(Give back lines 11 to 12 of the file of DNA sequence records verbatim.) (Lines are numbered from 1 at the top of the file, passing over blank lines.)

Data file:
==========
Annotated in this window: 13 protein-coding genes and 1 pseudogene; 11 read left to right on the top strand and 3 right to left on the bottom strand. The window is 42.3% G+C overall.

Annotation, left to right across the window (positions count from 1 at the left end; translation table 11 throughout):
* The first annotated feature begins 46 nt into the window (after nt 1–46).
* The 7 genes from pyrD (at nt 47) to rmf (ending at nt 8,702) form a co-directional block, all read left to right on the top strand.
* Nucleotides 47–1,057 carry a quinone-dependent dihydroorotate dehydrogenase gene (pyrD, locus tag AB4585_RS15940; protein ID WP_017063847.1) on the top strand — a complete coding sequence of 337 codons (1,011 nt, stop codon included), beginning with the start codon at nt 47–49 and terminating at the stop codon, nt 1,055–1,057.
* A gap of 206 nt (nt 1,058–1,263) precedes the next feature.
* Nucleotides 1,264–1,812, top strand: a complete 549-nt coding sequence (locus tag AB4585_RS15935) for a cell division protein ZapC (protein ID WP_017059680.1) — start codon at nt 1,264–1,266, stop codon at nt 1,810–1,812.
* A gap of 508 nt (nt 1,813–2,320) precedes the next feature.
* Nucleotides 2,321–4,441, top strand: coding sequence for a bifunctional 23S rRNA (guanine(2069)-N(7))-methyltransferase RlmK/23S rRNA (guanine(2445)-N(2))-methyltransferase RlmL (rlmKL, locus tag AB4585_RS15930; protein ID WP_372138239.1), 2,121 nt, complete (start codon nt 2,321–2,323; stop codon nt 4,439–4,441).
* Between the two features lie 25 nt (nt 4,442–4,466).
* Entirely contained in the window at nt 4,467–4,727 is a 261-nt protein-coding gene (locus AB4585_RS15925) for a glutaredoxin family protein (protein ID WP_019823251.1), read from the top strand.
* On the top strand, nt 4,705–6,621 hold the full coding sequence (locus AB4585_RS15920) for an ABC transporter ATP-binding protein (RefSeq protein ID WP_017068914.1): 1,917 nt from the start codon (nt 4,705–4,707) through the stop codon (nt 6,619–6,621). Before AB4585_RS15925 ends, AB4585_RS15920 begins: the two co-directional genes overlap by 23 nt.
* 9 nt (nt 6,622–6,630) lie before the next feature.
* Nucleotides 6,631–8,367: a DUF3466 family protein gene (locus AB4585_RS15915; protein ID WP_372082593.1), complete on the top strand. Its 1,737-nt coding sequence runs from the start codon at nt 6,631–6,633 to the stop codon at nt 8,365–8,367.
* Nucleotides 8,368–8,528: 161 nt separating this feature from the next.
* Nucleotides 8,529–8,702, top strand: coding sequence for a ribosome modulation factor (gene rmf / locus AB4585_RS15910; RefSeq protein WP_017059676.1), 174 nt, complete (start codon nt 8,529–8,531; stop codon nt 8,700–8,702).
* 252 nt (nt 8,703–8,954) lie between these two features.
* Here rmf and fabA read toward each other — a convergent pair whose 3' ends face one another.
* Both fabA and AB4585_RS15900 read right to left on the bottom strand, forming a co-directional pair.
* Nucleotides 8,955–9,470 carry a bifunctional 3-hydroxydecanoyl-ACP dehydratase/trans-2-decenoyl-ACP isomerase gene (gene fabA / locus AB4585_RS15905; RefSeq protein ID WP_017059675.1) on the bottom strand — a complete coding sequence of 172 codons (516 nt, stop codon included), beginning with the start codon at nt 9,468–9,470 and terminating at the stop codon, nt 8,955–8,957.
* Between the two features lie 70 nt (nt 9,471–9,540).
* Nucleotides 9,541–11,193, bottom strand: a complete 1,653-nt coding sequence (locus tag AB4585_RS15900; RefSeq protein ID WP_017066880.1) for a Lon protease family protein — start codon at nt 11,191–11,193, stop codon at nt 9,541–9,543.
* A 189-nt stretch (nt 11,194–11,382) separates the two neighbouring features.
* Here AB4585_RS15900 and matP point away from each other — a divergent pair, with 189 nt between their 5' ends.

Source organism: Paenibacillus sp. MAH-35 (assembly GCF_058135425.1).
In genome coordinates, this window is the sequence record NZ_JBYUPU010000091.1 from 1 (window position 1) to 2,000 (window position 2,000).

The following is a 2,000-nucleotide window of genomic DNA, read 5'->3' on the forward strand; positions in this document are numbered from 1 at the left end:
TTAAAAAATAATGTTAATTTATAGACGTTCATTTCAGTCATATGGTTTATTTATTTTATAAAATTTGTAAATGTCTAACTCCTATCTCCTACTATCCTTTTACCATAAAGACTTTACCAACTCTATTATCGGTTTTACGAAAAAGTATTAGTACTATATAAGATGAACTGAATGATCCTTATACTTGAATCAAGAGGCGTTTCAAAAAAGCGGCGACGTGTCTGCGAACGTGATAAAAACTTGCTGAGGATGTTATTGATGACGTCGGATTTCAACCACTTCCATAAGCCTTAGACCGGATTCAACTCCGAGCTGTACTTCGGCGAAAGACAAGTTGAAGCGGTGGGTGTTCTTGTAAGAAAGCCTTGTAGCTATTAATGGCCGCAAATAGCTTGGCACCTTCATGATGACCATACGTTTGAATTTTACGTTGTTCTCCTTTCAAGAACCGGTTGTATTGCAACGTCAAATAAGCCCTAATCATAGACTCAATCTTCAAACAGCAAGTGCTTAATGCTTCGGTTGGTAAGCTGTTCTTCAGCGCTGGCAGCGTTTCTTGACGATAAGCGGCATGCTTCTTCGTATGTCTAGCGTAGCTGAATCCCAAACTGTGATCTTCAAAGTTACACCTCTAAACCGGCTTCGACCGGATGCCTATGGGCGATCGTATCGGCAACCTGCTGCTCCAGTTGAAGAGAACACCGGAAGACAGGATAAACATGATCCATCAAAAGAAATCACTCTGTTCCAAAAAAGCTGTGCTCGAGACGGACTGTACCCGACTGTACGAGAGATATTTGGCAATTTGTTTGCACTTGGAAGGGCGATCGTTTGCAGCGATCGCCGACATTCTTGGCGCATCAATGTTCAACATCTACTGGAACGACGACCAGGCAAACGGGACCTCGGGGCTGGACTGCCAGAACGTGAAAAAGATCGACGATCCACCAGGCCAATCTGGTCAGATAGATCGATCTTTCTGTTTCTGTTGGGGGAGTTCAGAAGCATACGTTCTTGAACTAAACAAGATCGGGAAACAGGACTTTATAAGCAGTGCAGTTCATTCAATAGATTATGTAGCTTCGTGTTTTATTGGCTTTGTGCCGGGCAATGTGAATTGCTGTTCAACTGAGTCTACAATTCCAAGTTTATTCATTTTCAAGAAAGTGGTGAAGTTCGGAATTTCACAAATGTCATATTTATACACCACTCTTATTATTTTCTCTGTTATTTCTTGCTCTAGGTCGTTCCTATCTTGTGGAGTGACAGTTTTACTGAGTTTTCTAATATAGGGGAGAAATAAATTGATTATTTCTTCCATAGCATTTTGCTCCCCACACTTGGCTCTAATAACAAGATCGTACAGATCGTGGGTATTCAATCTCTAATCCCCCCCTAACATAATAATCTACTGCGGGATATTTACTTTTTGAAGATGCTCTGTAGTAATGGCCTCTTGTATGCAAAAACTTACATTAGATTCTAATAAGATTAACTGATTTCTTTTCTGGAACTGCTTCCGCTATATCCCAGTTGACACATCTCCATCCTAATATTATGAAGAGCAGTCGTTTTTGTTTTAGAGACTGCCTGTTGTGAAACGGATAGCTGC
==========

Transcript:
* Entirely contained in the window at nt 4,467–4,727 is a 261-nt protein-coding gene (locus AB4585_RS15925) for a glutaredoxin family protein (protein ID WP_019823251.1), read from the top strand.
* On the top strand, nt 4,705–6,621 hold the full coding sequence (locus AB4585_RS15920) for an ABC transporter ATP-binding protein (RefSeq protein ID WP_017068914.1): 1,917 nt from the start codon (nt 4,705–4,707) through the stop codon (nt 6,619–6,621). Before AB4585_RS15925 ends, AB4585_RS15920 begins: the two co-directional genes overlap by 23 nt.